How to eat and sleep this Thanksgiving weekend

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With our Vancouver office celebrating the Canadian Thanksgiving weekend, it seemed like a good time to share a few tips to help minimize the impact of weekend activities on your fatigue levels:

If you had a busy work week and only slept six hours a night, you are already heading into the weekend with a sleep deficit. Sleeping in may help reduce the deficit, but may not be enough to allow you to recover from a week of insufficient sleep. A recent study from Penn State University restricted participants sleep to only six hours for a period of five days. On the following two days, the volunteers were permitted to sleep for ten hours. Performance tests were conducted at the start of the study, after the five day period of reduced sleep, and then again at the end. The study concluded that even after two days of sleeping in, the subjects did not fully recover their ability to concentrate, suggesting that “recovery sleep over just a single weekend may not reverse all the effects of sleep lost during the workweek.”

Our advice: Take the extra day this weekend to try and narrow your sleep deficit. Sleep in, take naps, but aim to maintain a schedule of eight hours of nightly sleep next week.

Digestion, much like sleep, is controlled by the body’s circadian rhythm and has it’s own cycle of activity and rest. If you’re planning on enjoying a heavy turkey dinner, plan to serve dinner early. Since digestion naturally slows down at night, heavy and fatty foods consumed late in the evening will be difficult to digest and interfere with your ability to have quality sleep. Research shows that how you eat will also impact your fatigue. Metro UK reports that “adrenaline effectively shuts down digestion” – so if you’re planning to ‘eat and run’ in an effort to make it to various holiday social engagements, you’re shutting down your body’s ability to digest your dinner.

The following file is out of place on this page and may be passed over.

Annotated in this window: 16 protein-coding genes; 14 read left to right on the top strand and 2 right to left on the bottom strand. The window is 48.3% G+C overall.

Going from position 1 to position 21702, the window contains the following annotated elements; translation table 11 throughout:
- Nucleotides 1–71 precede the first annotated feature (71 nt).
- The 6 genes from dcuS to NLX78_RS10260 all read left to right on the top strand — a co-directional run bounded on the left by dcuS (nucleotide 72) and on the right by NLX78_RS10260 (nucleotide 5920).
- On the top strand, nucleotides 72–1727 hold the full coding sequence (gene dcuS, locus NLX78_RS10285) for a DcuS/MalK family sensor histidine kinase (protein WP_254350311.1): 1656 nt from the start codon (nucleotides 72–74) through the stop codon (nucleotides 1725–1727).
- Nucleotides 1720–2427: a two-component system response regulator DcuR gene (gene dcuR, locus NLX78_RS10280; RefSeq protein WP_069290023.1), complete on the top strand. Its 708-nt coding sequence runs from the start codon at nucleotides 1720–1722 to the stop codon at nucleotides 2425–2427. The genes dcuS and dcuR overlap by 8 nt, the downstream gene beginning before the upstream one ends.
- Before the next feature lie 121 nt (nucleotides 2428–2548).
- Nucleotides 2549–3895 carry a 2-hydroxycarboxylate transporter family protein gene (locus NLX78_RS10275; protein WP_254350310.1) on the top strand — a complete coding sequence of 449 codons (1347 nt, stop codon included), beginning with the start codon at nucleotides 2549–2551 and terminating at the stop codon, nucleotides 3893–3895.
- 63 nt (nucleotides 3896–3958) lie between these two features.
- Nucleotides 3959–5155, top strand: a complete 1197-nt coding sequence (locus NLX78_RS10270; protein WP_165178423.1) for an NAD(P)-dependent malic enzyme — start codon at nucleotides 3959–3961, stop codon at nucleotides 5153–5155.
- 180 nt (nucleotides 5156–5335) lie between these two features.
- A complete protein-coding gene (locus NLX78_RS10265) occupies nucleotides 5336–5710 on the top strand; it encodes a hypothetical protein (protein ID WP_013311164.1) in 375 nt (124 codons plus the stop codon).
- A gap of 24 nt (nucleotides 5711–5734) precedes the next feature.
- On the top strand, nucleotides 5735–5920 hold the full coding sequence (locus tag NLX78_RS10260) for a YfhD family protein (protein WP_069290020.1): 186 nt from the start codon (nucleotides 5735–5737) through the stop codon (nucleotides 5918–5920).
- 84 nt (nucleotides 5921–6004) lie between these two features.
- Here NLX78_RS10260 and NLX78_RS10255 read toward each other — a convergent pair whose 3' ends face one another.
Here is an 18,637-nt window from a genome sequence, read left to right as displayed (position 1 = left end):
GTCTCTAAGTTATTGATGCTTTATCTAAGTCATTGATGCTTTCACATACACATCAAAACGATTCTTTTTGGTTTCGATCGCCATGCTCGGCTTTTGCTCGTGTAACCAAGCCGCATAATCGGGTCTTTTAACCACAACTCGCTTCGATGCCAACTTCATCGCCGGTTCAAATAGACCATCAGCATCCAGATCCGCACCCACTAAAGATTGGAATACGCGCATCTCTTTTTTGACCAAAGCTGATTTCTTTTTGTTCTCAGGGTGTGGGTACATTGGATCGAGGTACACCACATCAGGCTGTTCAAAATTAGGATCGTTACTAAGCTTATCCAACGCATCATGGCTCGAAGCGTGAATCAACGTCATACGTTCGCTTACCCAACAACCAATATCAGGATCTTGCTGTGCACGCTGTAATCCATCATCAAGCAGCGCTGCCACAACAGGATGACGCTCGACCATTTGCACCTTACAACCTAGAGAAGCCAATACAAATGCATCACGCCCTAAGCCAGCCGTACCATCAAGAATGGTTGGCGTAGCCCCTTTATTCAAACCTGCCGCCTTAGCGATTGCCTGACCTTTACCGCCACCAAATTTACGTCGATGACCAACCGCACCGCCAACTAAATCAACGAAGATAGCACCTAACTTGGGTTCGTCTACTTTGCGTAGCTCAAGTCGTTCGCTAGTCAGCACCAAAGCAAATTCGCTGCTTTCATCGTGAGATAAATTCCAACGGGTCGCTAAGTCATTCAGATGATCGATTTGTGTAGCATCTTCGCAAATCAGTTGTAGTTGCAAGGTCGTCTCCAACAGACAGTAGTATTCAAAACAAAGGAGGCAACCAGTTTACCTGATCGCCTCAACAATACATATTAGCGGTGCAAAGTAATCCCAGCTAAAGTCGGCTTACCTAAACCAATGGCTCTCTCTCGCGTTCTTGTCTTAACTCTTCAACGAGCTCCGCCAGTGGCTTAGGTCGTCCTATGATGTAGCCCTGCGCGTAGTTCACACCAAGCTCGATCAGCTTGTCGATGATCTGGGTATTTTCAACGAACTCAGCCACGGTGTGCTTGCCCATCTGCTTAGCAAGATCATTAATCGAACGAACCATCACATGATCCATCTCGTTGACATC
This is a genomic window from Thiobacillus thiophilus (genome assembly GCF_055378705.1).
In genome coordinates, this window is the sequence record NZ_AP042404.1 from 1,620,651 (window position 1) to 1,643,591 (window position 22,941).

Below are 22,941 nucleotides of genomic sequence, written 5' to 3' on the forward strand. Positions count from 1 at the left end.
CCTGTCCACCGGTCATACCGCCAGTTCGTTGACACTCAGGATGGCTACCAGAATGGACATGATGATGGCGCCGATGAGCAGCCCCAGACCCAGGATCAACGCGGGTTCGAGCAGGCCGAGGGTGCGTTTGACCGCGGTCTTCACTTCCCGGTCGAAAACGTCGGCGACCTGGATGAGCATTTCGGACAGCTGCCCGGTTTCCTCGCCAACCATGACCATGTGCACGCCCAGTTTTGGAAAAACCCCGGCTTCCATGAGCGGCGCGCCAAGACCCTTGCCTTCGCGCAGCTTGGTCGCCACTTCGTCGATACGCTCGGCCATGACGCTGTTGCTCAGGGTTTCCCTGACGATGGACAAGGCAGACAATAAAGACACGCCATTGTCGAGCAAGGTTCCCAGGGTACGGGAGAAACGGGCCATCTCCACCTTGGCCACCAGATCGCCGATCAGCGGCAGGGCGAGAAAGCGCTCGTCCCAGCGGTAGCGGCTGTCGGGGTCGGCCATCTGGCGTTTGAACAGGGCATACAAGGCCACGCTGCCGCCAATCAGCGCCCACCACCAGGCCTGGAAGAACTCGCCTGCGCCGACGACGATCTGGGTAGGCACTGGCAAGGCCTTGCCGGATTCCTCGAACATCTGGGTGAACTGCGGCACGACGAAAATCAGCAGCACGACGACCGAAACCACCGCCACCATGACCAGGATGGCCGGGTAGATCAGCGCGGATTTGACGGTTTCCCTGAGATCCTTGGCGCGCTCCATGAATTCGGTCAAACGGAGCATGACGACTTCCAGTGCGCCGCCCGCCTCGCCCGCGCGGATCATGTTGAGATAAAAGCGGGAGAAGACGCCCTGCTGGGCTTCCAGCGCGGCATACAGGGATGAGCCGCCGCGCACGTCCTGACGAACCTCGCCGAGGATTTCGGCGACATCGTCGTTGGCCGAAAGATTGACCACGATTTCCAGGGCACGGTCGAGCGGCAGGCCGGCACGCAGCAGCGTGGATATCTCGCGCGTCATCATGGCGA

Our advice: Eat early, relax and enjoy a leisurely dinner with your Thanksgiving companions.

It’s nice to enjoy a glass of wine with festive meals but be careful not to overdo it. Too much alcohol disrupts sleep patterns – making it difficult to maintain the deep sleep stage, which is “when the body restores itself“. If you’re not getting deep sleep, you’re going to wake up fatigued no matter how long you stay in bed. It is recommended not to drink alcohol in the last few hours before going to sleep.

Our advice: If you feel thirsty after dinner drink water – just not too much right before bed, and definitely skip the post-dinner coffee.